U.S. Customs and Border Protection has started using facial recognition biometric exit checks at Houston’s William P. Hobby International (HOU)and at Las Vegas’ McCarran International Airport (LAS).
The trial at Houston is for select flights from HOU and the one at Las Vegas is for one daily flight to Guadalajara, Mexico.
There are now biometric exit trials ongoing at five major U.S. airports. Las Vegas and Hobby join Washington’s Dulles, Houston’s Bush Intercontinental and Chicago’s O’Hare International in the CBP’s deployment campaign.
The deployment builds upon a June 2016 pilot at Hartsfield-Jackson Atlanta International Airport using facial recognition.
Future deployments are planned for additional airports this summer.
How it works
CBP builds a flight specific database rather than using the DHS [Office of Biometric Identity Management] database.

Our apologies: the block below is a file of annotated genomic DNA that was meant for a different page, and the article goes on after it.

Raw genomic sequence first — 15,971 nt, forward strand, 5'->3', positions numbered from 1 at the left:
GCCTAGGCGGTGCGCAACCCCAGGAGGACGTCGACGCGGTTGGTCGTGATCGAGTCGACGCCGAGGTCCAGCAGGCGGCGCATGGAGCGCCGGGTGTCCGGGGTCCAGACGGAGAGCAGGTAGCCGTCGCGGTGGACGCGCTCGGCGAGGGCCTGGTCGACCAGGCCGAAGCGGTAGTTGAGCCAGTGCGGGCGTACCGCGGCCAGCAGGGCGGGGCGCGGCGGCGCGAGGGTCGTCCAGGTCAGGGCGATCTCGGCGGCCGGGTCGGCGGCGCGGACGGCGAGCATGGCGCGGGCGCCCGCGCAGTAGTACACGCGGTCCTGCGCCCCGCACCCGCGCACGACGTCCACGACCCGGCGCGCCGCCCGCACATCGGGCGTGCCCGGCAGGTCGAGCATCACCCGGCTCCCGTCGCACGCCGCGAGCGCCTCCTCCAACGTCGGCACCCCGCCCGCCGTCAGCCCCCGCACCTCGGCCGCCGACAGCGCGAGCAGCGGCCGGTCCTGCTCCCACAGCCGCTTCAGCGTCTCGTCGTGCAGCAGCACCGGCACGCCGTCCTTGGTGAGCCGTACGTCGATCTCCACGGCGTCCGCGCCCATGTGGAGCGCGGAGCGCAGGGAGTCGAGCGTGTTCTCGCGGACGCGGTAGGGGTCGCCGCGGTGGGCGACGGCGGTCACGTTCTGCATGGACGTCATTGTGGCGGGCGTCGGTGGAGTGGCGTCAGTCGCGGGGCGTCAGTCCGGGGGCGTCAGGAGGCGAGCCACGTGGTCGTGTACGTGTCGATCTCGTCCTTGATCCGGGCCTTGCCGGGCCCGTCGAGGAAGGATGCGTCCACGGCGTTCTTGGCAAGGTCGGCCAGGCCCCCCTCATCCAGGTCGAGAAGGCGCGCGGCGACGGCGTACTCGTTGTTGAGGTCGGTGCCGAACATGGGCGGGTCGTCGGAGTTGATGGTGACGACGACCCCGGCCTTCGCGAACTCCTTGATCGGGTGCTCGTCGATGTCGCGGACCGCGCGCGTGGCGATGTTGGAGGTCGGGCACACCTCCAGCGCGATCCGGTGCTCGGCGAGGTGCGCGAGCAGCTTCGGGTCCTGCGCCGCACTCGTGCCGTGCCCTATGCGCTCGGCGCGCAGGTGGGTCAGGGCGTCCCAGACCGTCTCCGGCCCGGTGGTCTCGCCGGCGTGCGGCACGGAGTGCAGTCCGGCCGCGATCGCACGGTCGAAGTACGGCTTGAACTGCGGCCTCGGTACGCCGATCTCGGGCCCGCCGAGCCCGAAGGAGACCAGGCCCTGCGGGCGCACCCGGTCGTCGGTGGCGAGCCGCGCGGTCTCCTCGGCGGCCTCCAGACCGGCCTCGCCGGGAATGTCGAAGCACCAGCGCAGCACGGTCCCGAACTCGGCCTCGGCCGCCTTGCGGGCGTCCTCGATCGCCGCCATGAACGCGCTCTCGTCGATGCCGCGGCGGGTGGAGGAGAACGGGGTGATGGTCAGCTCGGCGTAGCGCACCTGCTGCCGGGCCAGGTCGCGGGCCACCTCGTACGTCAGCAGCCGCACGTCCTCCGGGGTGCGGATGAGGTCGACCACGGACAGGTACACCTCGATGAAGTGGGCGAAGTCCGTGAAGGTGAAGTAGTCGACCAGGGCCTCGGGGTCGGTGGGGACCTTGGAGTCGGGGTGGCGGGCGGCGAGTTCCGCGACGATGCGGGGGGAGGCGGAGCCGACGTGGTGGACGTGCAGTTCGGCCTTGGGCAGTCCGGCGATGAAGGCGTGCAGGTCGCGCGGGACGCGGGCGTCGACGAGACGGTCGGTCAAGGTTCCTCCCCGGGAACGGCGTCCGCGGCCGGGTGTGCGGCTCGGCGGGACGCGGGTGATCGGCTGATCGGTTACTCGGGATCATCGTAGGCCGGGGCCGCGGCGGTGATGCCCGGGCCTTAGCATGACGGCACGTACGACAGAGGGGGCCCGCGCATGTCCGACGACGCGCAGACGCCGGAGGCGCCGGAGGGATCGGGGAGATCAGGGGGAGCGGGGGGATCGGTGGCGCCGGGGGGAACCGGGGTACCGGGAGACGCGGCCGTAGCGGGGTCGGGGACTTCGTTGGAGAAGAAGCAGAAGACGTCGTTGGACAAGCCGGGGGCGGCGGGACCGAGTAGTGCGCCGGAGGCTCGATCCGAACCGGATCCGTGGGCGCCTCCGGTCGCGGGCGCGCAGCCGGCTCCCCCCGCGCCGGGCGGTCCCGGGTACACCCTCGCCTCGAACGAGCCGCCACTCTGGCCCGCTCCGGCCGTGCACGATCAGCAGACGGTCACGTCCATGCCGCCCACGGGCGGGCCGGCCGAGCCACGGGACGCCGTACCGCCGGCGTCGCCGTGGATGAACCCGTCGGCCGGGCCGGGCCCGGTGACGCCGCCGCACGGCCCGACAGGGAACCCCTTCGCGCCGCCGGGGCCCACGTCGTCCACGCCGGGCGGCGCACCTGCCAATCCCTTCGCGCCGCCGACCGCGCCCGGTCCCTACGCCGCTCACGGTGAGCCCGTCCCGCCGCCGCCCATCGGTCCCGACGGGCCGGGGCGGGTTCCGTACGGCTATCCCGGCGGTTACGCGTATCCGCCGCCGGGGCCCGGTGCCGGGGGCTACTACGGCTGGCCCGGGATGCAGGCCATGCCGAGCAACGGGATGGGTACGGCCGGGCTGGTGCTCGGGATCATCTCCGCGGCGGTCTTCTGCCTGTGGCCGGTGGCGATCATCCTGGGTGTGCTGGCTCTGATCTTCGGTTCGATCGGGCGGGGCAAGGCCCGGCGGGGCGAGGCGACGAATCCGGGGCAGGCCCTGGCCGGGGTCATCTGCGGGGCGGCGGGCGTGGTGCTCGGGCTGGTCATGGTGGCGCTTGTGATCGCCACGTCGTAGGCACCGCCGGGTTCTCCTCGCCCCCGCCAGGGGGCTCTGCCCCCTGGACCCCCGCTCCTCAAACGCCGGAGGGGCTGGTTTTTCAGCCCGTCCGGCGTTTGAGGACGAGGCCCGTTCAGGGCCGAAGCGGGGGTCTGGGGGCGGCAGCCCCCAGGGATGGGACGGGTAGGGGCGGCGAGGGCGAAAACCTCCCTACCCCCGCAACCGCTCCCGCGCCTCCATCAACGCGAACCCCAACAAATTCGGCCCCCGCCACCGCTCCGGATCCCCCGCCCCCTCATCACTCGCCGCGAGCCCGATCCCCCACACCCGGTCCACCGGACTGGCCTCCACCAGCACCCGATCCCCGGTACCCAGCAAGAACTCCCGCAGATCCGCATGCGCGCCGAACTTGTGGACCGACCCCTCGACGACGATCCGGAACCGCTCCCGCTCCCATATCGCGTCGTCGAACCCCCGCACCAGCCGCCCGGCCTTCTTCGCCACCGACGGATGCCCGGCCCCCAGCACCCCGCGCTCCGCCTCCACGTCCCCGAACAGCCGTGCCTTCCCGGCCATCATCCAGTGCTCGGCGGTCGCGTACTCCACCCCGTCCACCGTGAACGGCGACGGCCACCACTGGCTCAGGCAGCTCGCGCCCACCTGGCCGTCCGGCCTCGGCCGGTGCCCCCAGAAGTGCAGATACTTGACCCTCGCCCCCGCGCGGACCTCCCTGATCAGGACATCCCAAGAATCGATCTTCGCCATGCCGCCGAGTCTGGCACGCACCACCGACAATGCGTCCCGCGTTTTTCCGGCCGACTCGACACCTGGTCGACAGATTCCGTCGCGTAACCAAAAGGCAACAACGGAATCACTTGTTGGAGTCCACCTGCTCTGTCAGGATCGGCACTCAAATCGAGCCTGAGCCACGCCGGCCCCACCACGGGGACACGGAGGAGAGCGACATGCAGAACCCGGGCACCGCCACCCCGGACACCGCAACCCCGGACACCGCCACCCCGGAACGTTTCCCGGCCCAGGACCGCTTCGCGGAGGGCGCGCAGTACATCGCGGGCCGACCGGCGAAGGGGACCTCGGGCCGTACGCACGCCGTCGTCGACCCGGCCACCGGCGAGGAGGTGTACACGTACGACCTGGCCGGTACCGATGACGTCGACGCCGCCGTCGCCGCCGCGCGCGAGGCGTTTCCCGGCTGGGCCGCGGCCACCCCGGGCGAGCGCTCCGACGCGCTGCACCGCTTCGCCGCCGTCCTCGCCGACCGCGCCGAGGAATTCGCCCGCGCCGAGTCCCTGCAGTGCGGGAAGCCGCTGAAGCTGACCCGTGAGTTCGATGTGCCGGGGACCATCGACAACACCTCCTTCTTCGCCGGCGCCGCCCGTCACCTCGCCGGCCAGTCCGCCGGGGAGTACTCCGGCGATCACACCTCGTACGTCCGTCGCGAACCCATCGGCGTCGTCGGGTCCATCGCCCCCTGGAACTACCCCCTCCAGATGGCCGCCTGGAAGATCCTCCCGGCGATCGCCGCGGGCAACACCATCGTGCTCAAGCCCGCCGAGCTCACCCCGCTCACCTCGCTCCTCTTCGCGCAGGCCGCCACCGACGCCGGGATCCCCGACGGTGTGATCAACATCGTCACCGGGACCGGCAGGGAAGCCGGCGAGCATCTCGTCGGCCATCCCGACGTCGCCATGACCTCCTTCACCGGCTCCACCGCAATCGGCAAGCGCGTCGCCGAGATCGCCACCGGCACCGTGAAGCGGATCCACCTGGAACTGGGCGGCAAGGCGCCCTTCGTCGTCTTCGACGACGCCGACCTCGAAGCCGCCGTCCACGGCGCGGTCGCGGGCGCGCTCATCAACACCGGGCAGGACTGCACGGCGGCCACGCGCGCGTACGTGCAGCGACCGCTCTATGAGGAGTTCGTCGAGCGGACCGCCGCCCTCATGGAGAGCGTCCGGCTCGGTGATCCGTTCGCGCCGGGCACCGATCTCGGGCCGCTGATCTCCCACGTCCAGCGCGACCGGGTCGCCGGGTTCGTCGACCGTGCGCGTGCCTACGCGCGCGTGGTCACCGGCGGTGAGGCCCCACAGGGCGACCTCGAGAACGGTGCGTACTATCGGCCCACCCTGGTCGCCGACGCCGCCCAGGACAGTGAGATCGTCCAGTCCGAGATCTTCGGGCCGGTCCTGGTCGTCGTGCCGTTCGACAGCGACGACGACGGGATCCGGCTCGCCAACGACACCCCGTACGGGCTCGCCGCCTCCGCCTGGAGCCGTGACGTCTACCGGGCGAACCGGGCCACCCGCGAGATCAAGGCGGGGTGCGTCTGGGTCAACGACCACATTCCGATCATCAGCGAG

Using the flight manifest, CBP builds a flight specific photo gallery using photographs from the travel document the passenger provided to the airline. CBP then compares the live photo against the document photo in the gallery to ensure the passenger is the true bearer of the document. If the photo captured at boarding is matched to a U.S. passport, the passenger—having been confirmed as a U.S. citizen—is automatically determined to be out of scope for biometric exit purposes and the photo is discarded after a short period of time.
The new process has been used at Hartsfield-Jackson, taking photos of passengers and matching them against the temporary database. Tens of thousands of people had been processed with the system in the 10 months it had been working. Accuracy has been in the high 90th percentile.
U.S. biometric exit trials
Delta and JetBlue recently announced collaborations with CBP to integrate facial recognition technology as part of the boarding process.
Delta is testing eGates at John F. Kennedy International Airport and Hartsfield-Jackson International Airport that combines airline boarding and biometric exit capture capabilities in a single process.
JetBlue is testing facial recognition technology at Boston Logan International Airport that allows passengers to self-board without scanning a boarding pass.
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